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Library History

Emma S. Clark | Thomas Hodgkins | Anna Morand

1889 August 2
Emma S. Clark, beloved niece of millionaire confectioner, philanthropist, and Setauket resident Thomas Hodgkins, dies.

1891 June 23
The Emma S. Clark Memorial Library Association is incorporated with benefactor Thomas Hodgkins as President.

1892 October 3
After eight and a half months of construction, Emma S. Clark Memorial Library is opened on the birthday of Emma S. Clark. The total cost of the grounds, building, fixtures, and 1,500 books is $12,000. Anna Morand is appointed the first librarian.  Resident Elizabeth Strong receives the first library card. Among the Library’s rules – cardholders must be at least twelve years old and pay an annual membership fee of ten cents. Sadly, Thomas Hodgkins is too ill to attend the opening ceremonies; he dies less than two months later.

The Ladies’ Library and Reading Club is formed, the forerunner of today’s Book Discussion Group.

The first electric lights are installed.

Membership fees, which had risen to 25 cents a year, are eliminated.

The Library is certified by the State of New York.

The Library is awarded a prize by the New York Library Association for superior service.

The Library is closed from August through October for renovations. Lighting and heating systems are improved, and indoor plumbing is installed. The Library reopens on November 3. The book stacks, which had been previously off-limits to members, are now open to the public.

In December, a small cottage on the Library grounds, which had been used as a residence for librarians and, more recently, as a rental property, is destroyed by fire.

The first services specifically for children, including story time, are inaugurated.

The Library gets its first telephone.

The basement is excavated and renovated between May and July to allow additional book shelving space.

Air conditioning is installed.

With the population of the Three Village area approaching 8,000 and the Library’s collection reaching 15,000 books, the decision is made to expand.

A two-story addition, comprising the present new fiction area and downstairs community room, is completed and opens to the public.

With the Library’s book collection surpassing 90,000 volumes and the local population nearing 46,000, Three Village voters approve a second expansion project.

After a year and a half of construction, the Library celebrates the completed expansion with a grand reopening on January 24. The new space includes the former Children’s Room, Adult Reference area and book stacks, and mezzanine.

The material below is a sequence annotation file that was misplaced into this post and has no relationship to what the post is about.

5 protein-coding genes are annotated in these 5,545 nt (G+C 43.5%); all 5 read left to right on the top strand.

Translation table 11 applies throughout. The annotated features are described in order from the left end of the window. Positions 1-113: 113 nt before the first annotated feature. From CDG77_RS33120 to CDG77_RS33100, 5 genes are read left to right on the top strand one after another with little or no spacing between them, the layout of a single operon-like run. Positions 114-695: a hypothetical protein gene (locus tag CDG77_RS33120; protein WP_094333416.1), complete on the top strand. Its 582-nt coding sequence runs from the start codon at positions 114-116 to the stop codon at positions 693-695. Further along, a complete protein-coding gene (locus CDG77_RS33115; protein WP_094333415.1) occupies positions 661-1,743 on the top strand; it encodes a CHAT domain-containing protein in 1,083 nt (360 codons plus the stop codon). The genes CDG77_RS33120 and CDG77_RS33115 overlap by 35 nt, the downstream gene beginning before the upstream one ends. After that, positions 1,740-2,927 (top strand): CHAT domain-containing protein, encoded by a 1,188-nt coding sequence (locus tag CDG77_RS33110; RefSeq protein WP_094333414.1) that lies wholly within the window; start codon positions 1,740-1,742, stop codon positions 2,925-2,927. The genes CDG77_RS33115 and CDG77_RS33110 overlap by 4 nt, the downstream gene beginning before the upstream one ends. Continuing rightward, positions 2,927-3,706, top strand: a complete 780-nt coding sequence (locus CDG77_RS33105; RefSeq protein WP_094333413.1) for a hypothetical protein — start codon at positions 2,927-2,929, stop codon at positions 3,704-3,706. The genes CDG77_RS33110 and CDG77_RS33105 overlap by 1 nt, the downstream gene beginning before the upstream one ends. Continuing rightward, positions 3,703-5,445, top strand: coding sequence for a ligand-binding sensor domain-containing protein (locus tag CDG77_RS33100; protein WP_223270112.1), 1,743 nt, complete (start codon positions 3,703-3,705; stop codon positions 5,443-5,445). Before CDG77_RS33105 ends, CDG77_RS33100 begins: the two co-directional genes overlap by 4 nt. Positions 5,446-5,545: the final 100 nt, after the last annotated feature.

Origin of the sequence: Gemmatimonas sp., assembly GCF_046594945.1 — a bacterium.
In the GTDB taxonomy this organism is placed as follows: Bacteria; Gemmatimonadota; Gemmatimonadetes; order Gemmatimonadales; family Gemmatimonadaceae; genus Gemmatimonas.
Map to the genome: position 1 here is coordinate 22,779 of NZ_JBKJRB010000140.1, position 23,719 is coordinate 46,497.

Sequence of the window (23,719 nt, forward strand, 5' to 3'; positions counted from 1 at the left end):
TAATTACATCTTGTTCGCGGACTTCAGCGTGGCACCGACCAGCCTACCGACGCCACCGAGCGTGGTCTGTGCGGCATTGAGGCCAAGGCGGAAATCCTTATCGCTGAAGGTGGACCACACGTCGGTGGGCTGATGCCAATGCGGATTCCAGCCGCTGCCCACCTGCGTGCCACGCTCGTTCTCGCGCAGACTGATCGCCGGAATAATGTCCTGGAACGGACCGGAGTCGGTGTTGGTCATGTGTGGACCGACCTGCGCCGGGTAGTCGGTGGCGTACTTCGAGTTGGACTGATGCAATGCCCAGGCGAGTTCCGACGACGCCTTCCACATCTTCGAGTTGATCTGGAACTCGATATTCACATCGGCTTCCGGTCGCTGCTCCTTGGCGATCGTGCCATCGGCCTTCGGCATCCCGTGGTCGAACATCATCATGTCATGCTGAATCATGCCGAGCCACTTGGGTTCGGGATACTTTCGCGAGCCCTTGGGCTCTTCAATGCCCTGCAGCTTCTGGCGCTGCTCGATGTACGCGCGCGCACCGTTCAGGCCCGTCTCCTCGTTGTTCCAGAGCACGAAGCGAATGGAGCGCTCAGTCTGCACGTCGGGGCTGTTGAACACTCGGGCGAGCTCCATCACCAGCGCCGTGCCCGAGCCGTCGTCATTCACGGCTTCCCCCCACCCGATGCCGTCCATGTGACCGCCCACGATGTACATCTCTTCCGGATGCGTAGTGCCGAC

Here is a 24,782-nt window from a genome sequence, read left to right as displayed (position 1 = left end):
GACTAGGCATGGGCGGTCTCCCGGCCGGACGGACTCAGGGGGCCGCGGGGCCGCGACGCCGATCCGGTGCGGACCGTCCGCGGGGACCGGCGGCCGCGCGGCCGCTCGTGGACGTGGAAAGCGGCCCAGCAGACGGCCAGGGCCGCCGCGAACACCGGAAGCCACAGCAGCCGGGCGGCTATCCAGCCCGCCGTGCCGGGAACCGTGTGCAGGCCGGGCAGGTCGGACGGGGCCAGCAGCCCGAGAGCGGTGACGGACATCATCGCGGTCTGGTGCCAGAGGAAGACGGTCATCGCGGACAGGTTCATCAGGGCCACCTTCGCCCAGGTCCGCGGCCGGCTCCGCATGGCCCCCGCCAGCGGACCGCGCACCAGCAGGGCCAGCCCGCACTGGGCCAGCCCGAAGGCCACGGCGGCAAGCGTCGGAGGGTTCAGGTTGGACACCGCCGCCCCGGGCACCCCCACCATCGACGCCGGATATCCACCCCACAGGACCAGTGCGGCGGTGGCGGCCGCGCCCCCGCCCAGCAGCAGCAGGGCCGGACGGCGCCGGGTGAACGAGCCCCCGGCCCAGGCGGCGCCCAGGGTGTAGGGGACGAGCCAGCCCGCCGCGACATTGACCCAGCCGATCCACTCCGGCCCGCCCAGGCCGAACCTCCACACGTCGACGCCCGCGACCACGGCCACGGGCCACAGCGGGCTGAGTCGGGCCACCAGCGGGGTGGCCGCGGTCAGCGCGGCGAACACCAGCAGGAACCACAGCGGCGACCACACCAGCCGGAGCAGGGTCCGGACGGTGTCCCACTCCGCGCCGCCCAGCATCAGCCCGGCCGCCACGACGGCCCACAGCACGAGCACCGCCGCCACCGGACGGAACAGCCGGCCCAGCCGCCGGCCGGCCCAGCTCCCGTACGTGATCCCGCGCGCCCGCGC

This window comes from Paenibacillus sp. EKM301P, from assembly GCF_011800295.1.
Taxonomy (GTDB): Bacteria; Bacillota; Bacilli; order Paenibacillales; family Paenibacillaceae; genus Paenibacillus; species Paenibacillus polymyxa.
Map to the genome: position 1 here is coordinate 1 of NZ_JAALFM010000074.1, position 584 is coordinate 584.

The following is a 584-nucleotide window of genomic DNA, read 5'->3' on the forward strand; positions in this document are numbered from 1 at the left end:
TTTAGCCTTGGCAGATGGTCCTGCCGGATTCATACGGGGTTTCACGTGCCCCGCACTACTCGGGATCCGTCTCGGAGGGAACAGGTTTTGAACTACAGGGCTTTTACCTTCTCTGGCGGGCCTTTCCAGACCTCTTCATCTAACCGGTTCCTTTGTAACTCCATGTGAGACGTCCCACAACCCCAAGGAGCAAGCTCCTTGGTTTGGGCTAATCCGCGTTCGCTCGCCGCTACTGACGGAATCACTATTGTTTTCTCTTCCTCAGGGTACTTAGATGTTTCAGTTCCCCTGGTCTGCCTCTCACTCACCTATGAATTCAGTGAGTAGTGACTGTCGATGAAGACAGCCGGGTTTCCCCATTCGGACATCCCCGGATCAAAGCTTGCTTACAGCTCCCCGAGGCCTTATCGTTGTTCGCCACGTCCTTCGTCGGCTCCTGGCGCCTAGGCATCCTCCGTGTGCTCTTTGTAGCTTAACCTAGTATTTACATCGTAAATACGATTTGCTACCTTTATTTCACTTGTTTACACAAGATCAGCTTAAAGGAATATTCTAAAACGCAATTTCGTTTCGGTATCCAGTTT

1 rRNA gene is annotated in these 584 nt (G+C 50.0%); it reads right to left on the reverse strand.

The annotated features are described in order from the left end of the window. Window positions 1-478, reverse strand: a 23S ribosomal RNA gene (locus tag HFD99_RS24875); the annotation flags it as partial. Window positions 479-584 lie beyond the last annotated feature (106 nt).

The Library’s holdings and borrower records are entered into a computer database for the first time, allowing for quicker and more efficient circulation. An automated replacement for the card catalog will follow eight years later.

1992 October 3
The Library commemorates its first 100 years with special ceremonies following a year-long schedule of celebrations and centennial programs.

The 24-Hour Library : Members can now “dial in” from home to the Library’s on-line catalog to check holdings, place reserves, and renew borrowed material.

Emma in Cyberspace: The Library launches its site on the World Wide Web.

The Library completes a new building expansion project. The expansion includes a new Children’s Library, expanded Adult Services and increased parking.

2001, 2004, 2005, 2006, 2007, 2008, 2009, 2010

The Library ranks as the number one library in Suffolk County, according to the Hennen American Public Library Ratings Index. (This rating system ended in 2010)

The chimney on the original 1890s building is restored to its original beauty.

In the Teen and Children’s departments, video games now a part of the circulating collection.

The Library extends Sunday hours to open starting at 10:00 a.m. A new “Library of Things” collection with non-traditional items is made available for patrons to borrow.

During the COVID-19 pandemic, the Library pivoted to many new online offerings, some of which were very popular and continue today.

The Library breaks ground on a new construction project, including an outdoor terrace, reimagining of the flow of the main reading room, and a cafe.

Work on the newly constructed outdoor terrace is complete, adding approximately 800 square feet for public use.

Emma S. Clark Memorial Library is Suffolk County’s oldest public library in terms of continuous community service from its original location. The Library’s collection of books, periodicals, audio, video, and software products totals over 200,000 items and serves a population of over 48,000. Firmly rooted in a century-old tradition of meeting the public need, Emma S. Clark Memorial Library continues to explore new means and technologies to serve the needs of the Three Village community today and tomorrow.